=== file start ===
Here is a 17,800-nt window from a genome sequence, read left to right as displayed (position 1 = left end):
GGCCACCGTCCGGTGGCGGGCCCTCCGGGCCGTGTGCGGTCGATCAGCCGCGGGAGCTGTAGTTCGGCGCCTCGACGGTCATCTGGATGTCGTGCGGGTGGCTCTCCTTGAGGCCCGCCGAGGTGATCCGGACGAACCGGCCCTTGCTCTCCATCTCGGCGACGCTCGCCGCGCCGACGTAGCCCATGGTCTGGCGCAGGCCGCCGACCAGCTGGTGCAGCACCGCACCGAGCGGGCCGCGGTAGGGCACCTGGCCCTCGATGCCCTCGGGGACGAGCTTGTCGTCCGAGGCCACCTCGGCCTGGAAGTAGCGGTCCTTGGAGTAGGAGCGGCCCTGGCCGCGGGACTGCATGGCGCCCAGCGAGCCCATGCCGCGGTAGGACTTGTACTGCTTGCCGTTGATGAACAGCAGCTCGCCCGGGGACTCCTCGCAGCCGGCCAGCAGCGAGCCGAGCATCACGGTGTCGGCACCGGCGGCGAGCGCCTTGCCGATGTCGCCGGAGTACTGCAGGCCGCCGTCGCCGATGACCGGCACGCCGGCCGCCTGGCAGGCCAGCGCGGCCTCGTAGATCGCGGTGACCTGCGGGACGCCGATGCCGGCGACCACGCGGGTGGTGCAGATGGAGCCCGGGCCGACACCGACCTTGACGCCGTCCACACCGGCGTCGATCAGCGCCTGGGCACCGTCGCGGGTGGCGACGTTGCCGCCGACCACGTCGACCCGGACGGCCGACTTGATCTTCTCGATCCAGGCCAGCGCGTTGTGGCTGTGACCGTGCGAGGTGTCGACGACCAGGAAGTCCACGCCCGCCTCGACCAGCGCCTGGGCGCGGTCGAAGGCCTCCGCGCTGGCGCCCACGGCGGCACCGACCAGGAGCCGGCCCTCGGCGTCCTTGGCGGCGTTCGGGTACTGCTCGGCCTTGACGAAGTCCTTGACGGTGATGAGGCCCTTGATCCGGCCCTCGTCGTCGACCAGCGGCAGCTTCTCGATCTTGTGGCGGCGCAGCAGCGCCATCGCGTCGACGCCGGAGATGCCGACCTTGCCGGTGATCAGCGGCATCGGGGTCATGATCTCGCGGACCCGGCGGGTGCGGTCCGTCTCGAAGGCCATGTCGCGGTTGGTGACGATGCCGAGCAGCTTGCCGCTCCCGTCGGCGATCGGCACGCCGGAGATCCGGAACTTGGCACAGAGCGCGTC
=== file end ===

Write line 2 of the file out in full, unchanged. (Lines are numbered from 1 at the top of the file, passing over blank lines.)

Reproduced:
GGCCACCGTCCGGTGGCGGGCCCTCCGGGCCGTGTGCGGTCGATCAGCCGCGGGAGCTGTAGTTCGGCGCCTCGACGGTCATCTGGATGTCGTGCGGGTGGCTCTCCTTGAGGCCCGCCGAGGTGATCCGGACGAACCGGCCCTTGCTCTCCATCTCGGCGACGCTCGCCGCGCCGACGTAGCCCATGGTCTGGCGCAGGCCGCCGACCAGCTGGTGCAGCACCGCACCGAGCGGGCCGCGGTAGGGCACCTGGCCCTCGATGCCCTCGGGGACGAGCTTGTCGTCCGAGGCCACCTCGGCCTGGAAGTAGCGGTCCTTGGAGTAGGAGCGGCCCTGGCCGCGGGACTGCATGGCGCCCAGCGAGCCCATGCCGCGGTAGGACTTGTACTGCTTGCCGTTGATGAACAGCAGCTCGCCCGGGGACTCCTCGCAGCCGGCCAGCAGCGAGCCGAGCATCACGGTGTCGGCACCGGCGGCGAGCGCCTTGCCGATGTCGCCGGAGTACTGCAGGCCGCCGTCGCCGATGACCGGCACGCCGGCCGCCTGGCAGGCCAGCGCGGCCTCGTAGATCGCGGTGACCTGCGGGACGCCGATGCCGGCGACCACGCGGGTGGTGCAGATGGAGCCCGGGCCGACACCGACCTTGACGCCGTCCACACCGGCGTCGATCAGCGCCTGGGCACCGTCGCGGGTGGCGACGTTGCCGCCGACCACGTCGACCCGGACGGCCGACTTGATCTTCTCGATCCAGGCCAGCGCGTTGTGGCTGTGACCGTGCGAGGTGTCGACGACCAGGAAGTCCACGCCCGCCTCGACCAGCGCCTGGGCGCGGTCGAAGGCCTCCGCGCTGGCGCCCACGGCGGCACCGACCAGGAGCCGGCCCTCGGCGTCCTTGGCGGCGTTCGGGTACTGCTCGGCCTTGACGAAGTCCTTGACGGTGATGAGGCCCTTGATCCGGCCCTCGTCGTCGACCAGCGGCAGCTTCTCGATCTTGTGGCGGCGCAGCAGCGCCATCGCGTCGACGCCGGAGATGCCGACCTTGCCGGTGATCAGCGGCATCGGGGTCATGATCTCGCGGACCCGGCGGGTGCGGTCCGTCTCGAAGGCCATGTCGCGGTTGGTGACGATGCCGAGCAGCTTGCCGCTCCCGTCGGCGATCGGCACGCCGGAGATCCGGAACTTGGCACAGAGCGCGTC